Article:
I have been thinking a lot lately about book publishing, as anybody who reads this blog already knows. Actually, to be more correct, I have been thinking of writing some books and Self-Publishing. Those are two different things, don’t you think?
I have been published by some medium-sized Publishers in the past, and it did not work out all that well. Firstly, if you let somebody else publish your work, you aren’t going to make all that much money. When I had a dozen or so books published back in the early ’90s, my royalty usually ran around 12% of the cover price of the book. On some books, I made a little (very little) more, and on some books a little less. That percentage, though, doesn’t end up bringing you a lot of money.
The books that I wrote in the past were highly niche-oriented. In other words, they were books belonging to a very small category. The average person would have never heard of them. However, for people who were also interested in that niche, my books (at least some of them) were well known. When you are addressing a niche (especially if it is a small niche) you are not going to sell a million books, because there simply are not that many people who are interested in the topic. Heck, you won’t sell 100,000 probably. I think that my best title may have sold 100,000 copies over the years, and the book was revised and updated each year. So, on an actual per-real-book basis, it might have sold 20,000 to 30,000 copies of a single edition. I considered it successful.
That was back in the early ’90s. We’re talking nearly 20 years ago. In those 20 years, the entire game has changed. We have the Internet where we can self-market things, we can self-publish to a greater (and easier) degree than we could 20 years ago. It’s a whole new ball game.
Another thing that is new this time around for me is that I have moved on to a whole new niche as well. My old niche (Amateur Radio and Shortwave Radio Listening) is something that I lost interest in years ago. My new niche is probably even more narrow than my previous one, which can be good or bad. Good in that the smaller the niche, the more intense the followers can be, the more they are willing to spend, and the less competition you will have. Bad in the sense that the smaller the niche the fewer potential customers you have. However, if you are knowledgeable about the topic, even a very small and narrow niche can pay off big.
Part of my thinking, when it comes to the Self-Publishing game is that I will market my books myself, and not sell them through other outlets. Some people’s first reaction is – “but, you’ll sell through Amazon, right?” Well, no. My intention is not to sell through Amazon or any other outlet, but only through my own websites.
- In the area that I am writing about, I believe that I am so well known that I can produce enough sales on my own to make me very happy with the results. I believe that if anybody is interested in the field that I am writing about if they do a Google search or any other search on the topic, I will be one of the first people that they find. Even if I am not the first person they find when searching, if they are serious about the subject, I believe that it is impossible that they won’t find me. If they are not interested enough to the point that they find me, I doubt that they would be buying any books on the subject anyway.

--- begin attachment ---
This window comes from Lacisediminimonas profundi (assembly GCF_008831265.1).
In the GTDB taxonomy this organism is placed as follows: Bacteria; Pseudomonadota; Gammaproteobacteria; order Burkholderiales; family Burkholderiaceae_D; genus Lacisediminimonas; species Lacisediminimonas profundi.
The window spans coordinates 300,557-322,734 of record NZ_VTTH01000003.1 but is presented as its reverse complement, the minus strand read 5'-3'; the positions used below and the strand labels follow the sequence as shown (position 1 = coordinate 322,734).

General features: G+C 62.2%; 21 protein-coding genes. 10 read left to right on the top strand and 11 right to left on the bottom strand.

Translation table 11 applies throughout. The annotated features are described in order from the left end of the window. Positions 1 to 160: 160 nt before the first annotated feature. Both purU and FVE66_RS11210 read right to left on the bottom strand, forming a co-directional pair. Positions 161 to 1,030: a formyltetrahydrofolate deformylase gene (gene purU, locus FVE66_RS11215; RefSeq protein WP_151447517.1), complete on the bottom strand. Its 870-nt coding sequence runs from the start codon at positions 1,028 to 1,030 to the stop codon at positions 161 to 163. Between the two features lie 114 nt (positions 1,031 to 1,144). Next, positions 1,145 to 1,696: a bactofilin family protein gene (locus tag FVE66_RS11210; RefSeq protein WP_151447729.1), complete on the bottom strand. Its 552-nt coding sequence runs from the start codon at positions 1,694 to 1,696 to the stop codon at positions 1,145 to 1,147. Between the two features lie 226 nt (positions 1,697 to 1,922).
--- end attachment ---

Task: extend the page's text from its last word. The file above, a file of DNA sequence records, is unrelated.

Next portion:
- By selling through multiple sources, I believe that I would be turning my book(s) into a commodity, rather than my brand. You see, if the book is available anywhere you look for it, it is suddenly a commodity. A bunch of different places will compete on price, thus discounting what I am offering, and thus making it difficult for me to sell it at the full price.
- By selling it myself exclusively, I can retain some semblance of direct contact with my buyer. In my niche, one of my marketing tools is that I am available to my reader. It can be difficult to maintain that availability, but I refine my operations regularly in order to ensure that I remain available, even though my audience is growing. Having that personal “one-on-one” feel appeals to my readers, and I find that it causes my personal brand to grow and increase in value. It makes me feel good, and it makes my readers feel that I appreciate them (which I do). If I was selling through Amazon and other such outlets, maintaining that personal connection would be much harder, probably impossible.
- Amazon is a middleman. All of our lives, we hear things like – “Avoid the middleman” and such. Well, Amazon is nothing but a middleman between you and your customers.
- Having that direct connection between you and your reader can lead to entirely new ideas for additional products that you never even considered. If a person buys from Amazon, they are much less likely to contact you directly with their feedback.
- I have seen some areas where I feel that Amazon has displayed a “less than honest” way of doing business. For example, currently, they are trying to force self-publishers who use POD (Print on Demand) services to use an Amazon-owned service, rather than the POD service that they have been using successfully for years. This, frankly, reeks of trying to monopolize the market. In addition, in the past, Amazon has strong-armed others (like Toys-R-Us) who were supposed to be their partners. If they will play hardball with the big boys like Toys-R-Us, what will they do with little guys like me? Frankly, I don’t even want to find out.
Well, those are a few of the reasons why I have decided to go it alone, without Amazon, without Barnes & Noble, without anybody but myself. Here’s the thing…. if I try what is in my mind, and it doesn’t work out to the extent that I believe it will, I can always alter course and go a more traditional route!
So, what do you think? Is it a wrong path to head down, or am I making the right move?